TCS – September: Of Red Notes, Dissembling Breezes, and the True World’s Cold

Good Morning!

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Welcome to The Coffee Shop, just for you early risers
on Monday mornings. This is an Open Thread forum,
so if you have an off-topic opinion burning a hole in
your brainpan, feel free to add a comment.

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Another fall, another turned page: there was something of
jubilee in that annual autumnal beginning, as if last year’s
mistakes had been wiped clean by summer.”

— Wallace Stegner, Angle of Repose

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Afghan and Texan Women – More-Not-Less

by IRENE FOWLER, Contributor

Woman, thy names are:
Trouble, Temerity, Triumph!

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Good morning everyone and welcome.

Whatever your preferred flavour of life is – sweet, savoury, spicy or somethin’ else, welcome to the melting pot. I am on West African time, so ‘servez-vous.’

Even though we are helpless to change things on a macro scale, we can in our own small ways, align with love and the positive. As we contribute our quota, we are building towards a critical mass which can force change/s for good.

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The frightful Taliban-dominated landscape is fraught with land mines, which could blow up most, if not all, progress made in women’s autonomy, well-being and development in Afghanistan. The roles and value of women and the girl-child, in Afghan society writ-large, remains to be seen.

One hopes that the powers that be, will not create structures which cause women and girls to be viewed through the same lens, reserved for animate and inanimate chattel.

Meanwhile, the recent Texas State law, greatly impinging on women’s reproductive rights, should also cause serious concern for the application and efficacy of the rule of law. Alarm bells should ring, regardless of which camp one belongs to; pro-choice or otherwise. The Justice Department has filed a lawsuit against the State of Texas challenging the Bill. In  the words of Attorney-General Merrick Garland: “The Act is clearly unconstitutional under longstanding Supreme Court precedent.”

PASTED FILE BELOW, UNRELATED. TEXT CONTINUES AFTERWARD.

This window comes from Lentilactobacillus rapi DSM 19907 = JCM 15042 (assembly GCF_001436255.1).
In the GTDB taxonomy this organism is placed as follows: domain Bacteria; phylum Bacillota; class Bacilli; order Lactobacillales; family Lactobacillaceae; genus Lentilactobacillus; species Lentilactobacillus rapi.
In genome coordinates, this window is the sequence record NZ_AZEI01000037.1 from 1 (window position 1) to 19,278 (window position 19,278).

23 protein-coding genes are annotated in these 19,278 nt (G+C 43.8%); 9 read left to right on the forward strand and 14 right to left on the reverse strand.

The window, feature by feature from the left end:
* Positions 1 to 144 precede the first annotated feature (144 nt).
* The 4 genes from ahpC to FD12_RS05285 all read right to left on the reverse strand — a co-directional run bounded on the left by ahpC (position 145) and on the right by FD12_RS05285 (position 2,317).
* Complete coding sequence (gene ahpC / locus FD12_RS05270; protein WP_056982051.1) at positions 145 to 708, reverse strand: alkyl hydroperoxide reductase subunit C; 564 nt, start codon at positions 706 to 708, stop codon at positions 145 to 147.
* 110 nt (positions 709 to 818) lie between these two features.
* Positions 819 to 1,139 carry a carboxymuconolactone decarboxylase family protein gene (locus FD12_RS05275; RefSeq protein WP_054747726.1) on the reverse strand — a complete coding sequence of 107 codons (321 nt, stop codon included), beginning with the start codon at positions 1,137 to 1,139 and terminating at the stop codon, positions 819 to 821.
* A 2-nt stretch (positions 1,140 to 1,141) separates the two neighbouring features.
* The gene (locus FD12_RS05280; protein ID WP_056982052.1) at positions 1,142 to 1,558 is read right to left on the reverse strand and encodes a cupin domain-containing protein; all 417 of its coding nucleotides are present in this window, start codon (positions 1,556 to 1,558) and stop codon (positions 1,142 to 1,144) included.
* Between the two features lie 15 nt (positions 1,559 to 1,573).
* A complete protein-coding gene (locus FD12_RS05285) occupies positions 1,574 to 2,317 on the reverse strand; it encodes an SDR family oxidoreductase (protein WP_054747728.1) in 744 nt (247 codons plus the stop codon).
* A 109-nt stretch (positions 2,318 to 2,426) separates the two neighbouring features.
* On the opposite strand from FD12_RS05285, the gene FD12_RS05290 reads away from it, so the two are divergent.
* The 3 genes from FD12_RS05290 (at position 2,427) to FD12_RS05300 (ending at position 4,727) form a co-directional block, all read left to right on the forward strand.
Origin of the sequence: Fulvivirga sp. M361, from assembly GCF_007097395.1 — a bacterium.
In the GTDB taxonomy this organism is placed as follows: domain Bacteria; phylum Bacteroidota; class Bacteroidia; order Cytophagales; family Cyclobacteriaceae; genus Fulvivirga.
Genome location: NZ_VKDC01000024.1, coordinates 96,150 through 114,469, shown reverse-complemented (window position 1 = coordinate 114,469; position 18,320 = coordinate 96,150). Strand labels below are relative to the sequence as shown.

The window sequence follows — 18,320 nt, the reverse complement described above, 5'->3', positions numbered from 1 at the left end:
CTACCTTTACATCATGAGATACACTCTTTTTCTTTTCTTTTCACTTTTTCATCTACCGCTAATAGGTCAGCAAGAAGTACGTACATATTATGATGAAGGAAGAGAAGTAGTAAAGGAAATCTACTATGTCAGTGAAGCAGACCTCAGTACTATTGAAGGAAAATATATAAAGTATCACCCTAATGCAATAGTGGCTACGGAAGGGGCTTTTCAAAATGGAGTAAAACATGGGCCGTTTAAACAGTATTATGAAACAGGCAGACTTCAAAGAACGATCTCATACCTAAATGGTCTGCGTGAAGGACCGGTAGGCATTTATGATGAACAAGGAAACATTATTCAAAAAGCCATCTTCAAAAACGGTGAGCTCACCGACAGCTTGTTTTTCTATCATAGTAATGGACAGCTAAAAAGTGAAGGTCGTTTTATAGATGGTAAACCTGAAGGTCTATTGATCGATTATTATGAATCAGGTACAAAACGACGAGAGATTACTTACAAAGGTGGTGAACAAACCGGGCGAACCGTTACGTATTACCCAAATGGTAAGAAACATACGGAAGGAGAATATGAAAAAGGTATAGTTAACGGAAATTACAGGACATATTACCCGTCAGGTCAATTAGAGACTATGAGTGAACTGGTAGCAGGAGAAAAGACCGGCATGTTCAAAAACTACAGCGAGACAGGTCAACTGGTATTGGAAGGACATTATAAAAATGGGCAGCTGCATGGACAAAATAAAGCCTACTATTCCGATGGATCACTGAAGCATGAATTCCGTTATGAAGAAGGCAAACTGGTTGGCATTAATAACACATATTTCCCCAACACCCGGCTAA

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TCS: Stand and Deliver – Poetry Out Loud

Good Morning!

______________________________

Welcome to The Coffee Shop, just for you early risers
on Monday mornings. This is an Open Thread forum,
so if you have an off-topic opinion burning a hole in
your brainpan, feel free to add a comment.

______________________________

You will find poetry nowhere unless
you bring some of it with you.
– Joseph Joubert

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The Greatest

by IRENE FOWLER, Contributor

“And now these three remain: faith, hope and love. But the greatest of these is love.” – 1 Corinthians 13.13

Good morning everyone and welcome.

Whatever your preferred flavour of life is – sweet, savoury, spicy or somethin’ else, welcome to the melting pot. I am on West African time, so ‘servez-vous.’

Even though we are helpless to change things on a macro scale, we can in our own small ways, align with love and the positive. As we contribute our quota, we are building towards a critical mass which can force change/s for good.

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Posted in Nigeria, Poetry | Tagged , , , , , , | 3 Comments

A Poem by Jack Prelutsky on His Birthday

Jack Prelutsky was born September 8, 1940, in Brooklyn, NY. American poet and singer-songwriter, most often writing for children, he has published over 50 poetry collections. Before becoming a writer, he worked odd jobs including driving a cab, moving furniture, busboy, potter, woodworker, and door-to-door salesman. Prelutsky was appointed as the first U.S. Children’s Laureate by the Poetry Foundation (2006-2008).

To read his poem “If Not for the Cat” click:

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TCS: Across a Cultural Cosmos – Three Poets

Good Morning!

______________________________

Welcome to The Coffee Shop, just for you early risers
on Monday mornings. This is an Open Thread forum,
so if you have an off-topic opinion burning a hole in
your brainpan, feel free to add a comment.

______________________________

“Looking out into the universe at night,
we make no comparisons between right
and wrong stars, nor between well and